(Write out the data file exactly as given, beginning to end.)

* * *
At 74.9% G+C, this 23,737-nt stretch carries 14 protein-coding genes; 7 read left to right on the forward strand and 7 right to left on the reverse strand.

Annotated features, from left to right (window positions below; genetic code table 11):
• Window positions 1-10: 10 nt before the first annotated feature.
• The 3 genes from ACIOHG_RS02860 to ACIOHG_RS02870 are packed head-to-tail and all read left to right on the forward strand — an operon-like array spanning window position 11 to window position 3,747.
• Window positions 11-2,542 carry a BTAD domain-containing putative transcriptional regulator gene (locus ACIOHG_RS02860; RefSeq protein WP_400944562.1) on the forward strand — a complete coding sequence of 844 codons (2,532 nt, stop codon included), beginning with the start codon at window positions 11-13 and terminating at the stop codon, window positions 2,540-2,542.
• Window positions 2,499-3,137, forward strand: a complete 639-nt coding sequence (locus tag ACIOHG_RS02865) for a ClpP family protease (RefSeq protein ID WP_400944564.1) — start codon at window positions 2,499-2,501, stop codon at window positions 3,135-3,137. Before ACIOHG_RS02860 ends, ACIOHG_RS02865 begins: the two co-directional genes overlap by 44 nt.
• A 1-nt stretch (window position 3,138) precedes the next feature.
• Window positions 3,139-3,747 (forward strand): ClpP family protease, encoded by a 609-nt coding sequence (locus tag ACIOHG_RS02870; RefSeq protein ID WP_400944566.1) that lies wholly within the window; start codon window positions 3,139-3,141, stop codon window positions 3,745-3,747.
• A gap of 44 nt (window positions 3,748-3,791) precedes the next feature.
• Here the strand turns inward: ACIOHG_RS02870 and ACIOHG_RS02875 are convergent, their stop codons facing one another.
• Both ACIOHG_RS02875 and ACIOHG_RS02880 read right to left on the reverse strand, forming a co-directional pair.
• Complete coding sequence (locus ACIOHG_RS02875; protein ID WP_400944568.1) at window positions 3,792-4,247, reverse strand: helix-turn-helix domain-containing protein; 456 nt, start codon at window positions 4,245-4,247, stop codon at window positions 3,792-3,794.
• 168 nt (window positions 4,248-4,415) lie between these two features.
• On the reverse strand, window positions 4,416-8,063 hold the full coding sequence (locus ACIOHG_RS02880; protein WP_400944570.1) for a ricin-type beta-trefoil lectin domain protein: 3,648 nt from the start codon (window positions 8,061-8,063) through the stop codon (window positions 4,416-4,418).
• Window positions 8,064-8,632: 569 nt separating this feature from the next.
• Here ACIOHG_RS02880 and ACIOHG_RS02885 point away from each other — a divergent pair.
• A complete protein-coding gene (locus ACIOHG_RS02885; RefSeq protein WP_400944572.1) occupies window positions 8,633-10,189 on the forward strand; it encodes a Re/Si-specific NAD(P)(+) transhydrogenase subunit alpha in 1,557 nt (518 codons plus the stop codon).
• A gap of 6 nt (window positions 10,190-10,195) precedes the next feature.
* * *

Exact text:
At 74.9% G+C, this 23,737-nt stretch carries 14 protein-coding genes; 7 read left to right on the forward strand and 7 right to left on the reverse strand.

Annotated features, from left to right (window positions below; genetic code table 11):
• Window positions 1-10: 10 nt before the first annotated feature.
• The 3 genes from ACIOHG_RS02860 to ACIOHG_RS02870 are packed head-to-tail and all read left to right on the forward strand — an operon-like array spanning window position 11 to window position 3,747.
• Window positions 11-2,542 carry a BTAD domain-containing putative transcriptional regulator gene (locus ACIOHG_RS02860; RefSeq protein WP_400944562.1) on the forward strand — a complete coding sequence of 844 codons (2,532 nt, stop codon included), beginning with the start codon at window positions 11-13 and terminating at the stop codon, window positions 2,540-2,542.
• Window positions 2,499-3,137, forward strand: a complete 639-nt coding sequence (locus tag ACIOHG_RS02865) for a ClpP family protease (RefSeq protein ID WP_400944564.1) — start codon at window positions 2,499-2,501, stop codon at window positions 3,135-3,137. Before ACIOHG_RS02860 ends, ACIOHG_RS02865 begins: the two co-directional genes overlap by 44 nt.
• A 1-nt stretch (window position 3,138) precedes the next feature.
• Window positions 3,139-3,747 (forward strand): ClpP family protease, encoded by a 609-nt coding sequence (locus tag ACIOHG_RS02870; RefSeq protein ID WP_400944566.1) that lies wholly within the window; start codon window positions 3,139-3,141, stop codon window positions 3,745-3,747.
• A gap of 44 nt (window positions 3,748-3,791) precedes the next feature.
• Here the strand turns inward: ACIOHG_RS02870 and ACIOHG_RS02875 are convergent, their stop codons facing one another.
• Both ACIOHG_RS02875 and ACIOHG_RS02880 read right to left on the reverse strand, forming a co-directional pair.
• Complete coding sequence (locus ACIOHG_RS02875; protein ID WP_400944568.1) at window positions 3,792-4,247, reverse strand: helix-turn-helix domain-containing protein; 456 nt, start codon at window positions 4,245-4,247, stop codon at window positions 3,792-3,794.
• 168 nt (window positions 4,248-4,415) lie between these two features.
• On the reverse strand, window positions 4,416-8,063 hold the full coding sequence (locus ACIOHG_RS02880; protein WP_400944570.1) for a ricin-type beta-trefoil lectin domain protein: 3,648 nt from the start codon (window positions 8,061-8,063) through the stop codon (window positions 4,416-4,418).
• Window positions 8,064-8,632: 569 nt separating this feature from the next.
• Here ACIOHG_RS02880 and ACIOHG_RS02885 point away from each other — a divergent pair.
• A complete protein-coding gene (locus ACIOHG_RS02885; RefSeq protein WP_400944572.1) occupies window positions 8,633-10,189 on the forward strand; it encodes a Re/Si-specific NAD(P)(+) transhydrogenase subunit alpha in 1,557 nt (518 codons plus the stop codon).
• A gap of 6 nt (window positions 10,190-10,195) precedes the next feature.